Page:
A jury on Wednesday found three white men guilty of murder, aggravated assault and false imprisonment in the shooting death of Ahmaud Arbery, an unarmed Black jogger who was chased down by the defendants as he jogged through their neighborhood.
Travis McMichael, 35, his father Gregory McMichael, 65, and their neighbor William Roddie Bryan Jr., 55, were convicted of nearly all the charges they faced. The younger McMichael was found guilty of malice murder, the most serious of the charges each man faced; Gregory McMichael and Bryan were acquitted of that charge but convicted of felony murder. All three men were found guilty of aggravated assault, false imprisonment and criminal intent to commit a felony.
As the first of many “guilty” verdicts was read out in the courtroom, someone in the courtroom let out a loud “Whoop!”
The jury had deliberated for just two days before reaching a verdict. All three men face life imprisonment with or without the possibility of parole.
The verdicts come more than a year after the three men chased Arbery through a suburban Georgia neighborhood after suspecting that he was a burglar. Travis McMichael later shot and killed Arbery.
Though the killing happened in February 2020, months prior to the reckoning on racial and criminal injustice in the country that occurred after George Floyd’s murder, it was viewed as a similarly significant flashpoint—and particularly so after cellphone footage of Arbery’s killing was released in May 2020. And like the case of Kyle Rittenhouse in Kenosha, Wis., the trial put jurors in the position of having to weigh defense claims of self-defense against prosecution arguments that the defendants provoked the violence that led to the fatal shooting.
Rittenhouse, who shot dead two men and wounded a third during a protest of police brutality in August 2020, was acquitted of all charges on Nov. 19.
Speaking outside the courthouse after the verdicts, Arbery’s mother, Wanda Cooper-Jones, expressed a combination of relief and shock. “‘Early in, to tell you the truth, I never saw this day back in 2020. I never thought this day would come,” she said, flanked by attorneys, activists and family members.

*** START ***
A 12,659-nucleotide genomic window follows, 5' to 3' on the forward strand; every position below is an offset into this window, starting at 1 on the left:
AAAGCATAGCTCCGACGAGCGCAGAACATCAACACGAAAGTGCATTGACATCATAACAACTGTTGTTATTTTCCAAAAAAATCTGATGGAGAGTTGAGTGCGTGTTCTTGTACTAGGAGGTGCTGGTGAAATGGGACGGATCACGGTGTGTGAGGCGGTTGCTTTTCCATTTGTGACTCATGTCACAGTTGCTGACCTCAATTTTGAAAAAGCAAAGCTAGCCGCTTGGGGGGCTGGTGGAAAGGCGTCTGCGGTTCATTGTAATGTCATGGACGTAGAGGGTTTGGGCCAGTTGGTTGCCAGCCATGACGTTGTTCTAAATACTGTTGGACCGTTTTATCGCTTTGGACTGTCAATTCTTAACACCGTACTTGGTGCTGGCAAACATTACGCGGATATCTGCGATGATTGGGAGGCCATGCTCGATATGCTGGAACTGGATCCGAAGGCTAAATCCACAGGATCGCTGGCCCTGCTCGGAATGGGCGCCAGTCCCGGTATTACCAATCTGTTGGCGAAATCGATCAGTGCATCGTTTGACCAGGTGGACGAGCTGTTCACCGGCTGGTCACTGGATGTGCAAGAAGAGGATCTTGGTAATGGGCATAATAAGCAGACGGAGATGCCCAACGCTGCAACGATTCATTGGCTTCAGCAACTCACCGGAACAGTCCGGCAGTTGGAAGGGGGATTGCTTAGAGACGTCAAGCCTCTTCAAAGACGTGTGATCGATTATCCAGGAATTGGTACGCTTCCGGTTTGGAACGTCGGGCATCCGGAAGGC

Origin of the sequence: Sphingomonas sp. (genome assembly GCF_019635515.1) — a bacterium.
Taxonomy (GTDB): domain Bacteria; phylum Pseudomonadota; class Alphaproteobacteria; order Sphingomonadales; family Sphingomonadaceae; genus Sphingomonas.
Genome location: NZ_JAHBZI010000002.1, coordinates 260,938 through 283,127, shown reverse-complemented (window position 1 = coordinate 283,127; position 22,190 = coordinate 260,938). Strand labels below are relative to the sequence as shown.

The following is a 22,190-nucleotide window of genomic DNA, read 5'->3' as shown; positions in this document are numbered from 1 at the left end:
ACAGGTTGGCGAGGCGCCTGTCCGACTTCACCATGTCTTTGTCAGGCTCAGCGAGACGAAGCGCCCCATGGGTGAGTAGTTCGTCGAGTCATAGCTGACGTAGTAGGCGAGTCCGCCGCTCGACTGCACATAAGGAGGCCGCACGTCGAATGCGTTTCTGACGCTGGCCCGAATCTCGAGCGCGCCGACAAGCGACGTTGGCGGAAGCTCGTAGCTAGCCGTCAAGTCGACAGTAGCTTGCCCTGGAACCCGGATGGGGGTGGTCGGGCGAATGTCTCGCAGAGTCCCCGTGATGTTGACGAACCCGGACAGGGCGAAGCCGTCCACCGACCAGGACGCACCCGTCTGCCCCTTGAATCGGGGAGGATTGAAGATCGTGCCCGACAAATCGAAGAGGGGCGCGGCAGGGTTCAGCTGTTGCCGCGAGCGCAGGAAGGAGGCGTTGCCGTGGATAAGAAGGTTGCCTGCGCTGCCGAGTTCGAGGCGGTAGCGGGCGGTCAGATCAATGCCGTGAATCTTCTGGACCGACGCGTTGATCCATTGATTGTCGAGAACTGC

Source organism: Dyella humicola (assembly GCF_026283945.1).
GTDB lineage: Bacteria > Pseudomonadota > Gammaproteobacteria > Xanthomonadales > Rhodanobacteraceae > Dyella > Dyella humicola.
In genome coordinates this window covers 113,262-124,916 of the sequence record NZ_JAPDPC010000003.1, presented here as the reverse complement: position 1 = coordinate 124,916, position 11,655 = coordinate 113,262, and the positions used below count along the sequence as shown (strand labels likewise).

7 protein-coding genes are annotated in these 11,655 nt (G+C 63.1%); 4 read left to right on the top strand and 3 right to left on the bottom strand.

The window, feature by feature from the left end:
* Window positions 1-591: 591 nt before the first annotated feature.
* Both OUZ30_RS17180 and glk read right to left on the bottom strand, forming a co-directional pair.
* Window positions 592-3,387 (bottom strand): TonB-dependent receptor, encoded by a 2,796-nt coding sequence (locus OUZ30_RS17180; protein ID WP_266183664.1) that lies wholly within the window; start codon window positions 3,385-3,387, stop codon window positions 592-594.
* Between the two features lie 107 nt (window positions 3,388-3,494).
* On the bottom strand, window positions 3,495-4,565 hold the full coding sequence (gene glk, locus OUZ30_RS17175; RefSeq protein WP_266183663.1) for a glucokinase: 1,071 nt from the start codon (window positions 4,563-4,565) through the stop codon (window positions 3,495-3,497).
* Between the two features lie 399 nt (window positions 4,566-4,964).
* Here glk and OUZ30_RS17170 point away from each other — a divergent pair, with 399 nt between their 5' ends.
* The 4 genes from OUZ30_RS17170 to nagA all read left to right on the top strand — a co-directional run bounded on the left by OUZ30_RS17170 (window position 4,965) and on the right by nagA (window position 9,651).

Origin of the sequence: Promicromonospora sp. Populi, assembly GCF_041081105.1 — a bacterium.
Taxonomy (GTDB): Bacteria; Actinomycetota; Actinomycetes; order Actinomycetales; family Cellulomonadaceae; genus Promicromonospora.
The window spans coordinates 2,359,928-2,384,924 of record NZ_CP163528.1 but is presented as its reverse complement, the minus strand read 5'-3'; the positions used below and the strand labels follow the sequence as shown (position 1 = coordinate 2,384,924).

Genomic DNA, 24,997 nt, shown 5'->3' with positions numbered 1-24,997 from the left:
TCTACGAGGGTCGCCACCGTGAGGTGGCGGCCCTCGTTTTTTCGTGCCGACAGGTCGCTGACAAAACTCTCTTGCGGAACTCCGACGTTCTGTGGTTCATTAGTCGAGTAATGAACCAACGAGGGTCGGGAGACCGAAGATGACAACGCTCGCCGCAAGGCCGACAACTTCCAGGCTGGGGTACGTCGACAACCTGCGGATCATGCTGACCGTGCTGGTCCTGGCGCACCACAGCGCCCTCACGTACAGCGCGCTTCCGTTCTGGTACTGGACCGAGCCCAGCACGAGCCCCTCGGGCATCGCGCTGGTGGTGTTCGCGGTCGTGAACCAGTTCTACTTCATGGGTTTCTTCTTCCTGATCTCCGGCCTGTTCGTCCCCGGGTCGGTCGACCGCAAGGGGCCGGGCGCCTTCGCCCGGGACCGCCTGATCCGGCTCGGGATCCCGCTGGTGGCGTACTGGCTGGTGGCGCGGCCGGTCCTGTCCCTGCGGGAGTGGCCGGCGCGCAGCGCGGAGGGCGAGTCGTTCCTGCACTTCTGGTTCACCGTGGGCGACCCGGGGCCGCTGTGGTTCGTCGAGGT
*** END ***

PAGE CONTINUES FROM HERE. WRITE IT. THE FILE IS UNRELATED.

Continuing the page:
The McMichaels and Bryan went on trial Nov. 3, after a strenuous and oft-controversial jury process. (In the final stage of the jury selection process, the defense teams struck 11 of 12 potential Black jurors from consideration, a strategy the judge said racialized the process.)
Throughout the trial, prosecutors argued that the McMichaels, along with Bryan Jr., initiated the incident and chased Arbery with malicious intent. “They made the decision to attack Ahmaud Arbery in their driveways because he was a Black man running down the street,” lead prosecutor Linda Dunikoski said during closing arguments. “They shot and killed him. Not because he was a threat to them but because he wouldn’t stop and talk to them.”
The defense teams for the McMichaels argued that their clients behaved in self-defense, alleging that Arbery tried to take Travis’ gun away from him during the ensuing confrontation and that Arbery was responsible for his own death. “You are allowed to defend yourself. You are allowed to use force that is likely to cause death or serious bodily injury if you believe it’s necessary,” Jason Sheffield, who represents Travis McMichael, said during closing arguments. “At that moment Travis believed it was necessary. This is a law that is for a person in Travis’s situation.”
The defendants claim to have believed they were acting under stand-your-ground and now-repealed citizens arrest laws in Georgia—but since they had no proof that Arbery was committing a crime, the law would likely not have applied.
In Bryan Jr.’s case, his defense attorneys say that their client was just a witness to the event, though his car was used to box Arbery in while he was running.
Bryan Jr.’s lawyers were also involved in one of the trial’s most contentious moments when defense lawyers complained about Black pastors, including Rev. Jesse Jackson and Rev. Al Sharpton, being in the courtroom next to the family of Arbery. They said the reverends’ presence could unfairly influence the jury.
“There is no reason for these prominent icons in the civil rights movement to be here,” Kevin Gough, who represents Bryan Jr. said on Nov. 15. “With all due respect, I would suggest, whether intended or not, that inevitably a juror is going to be influenced by their presence in the courtroom.”
The judge ignored his request for a mistrial.
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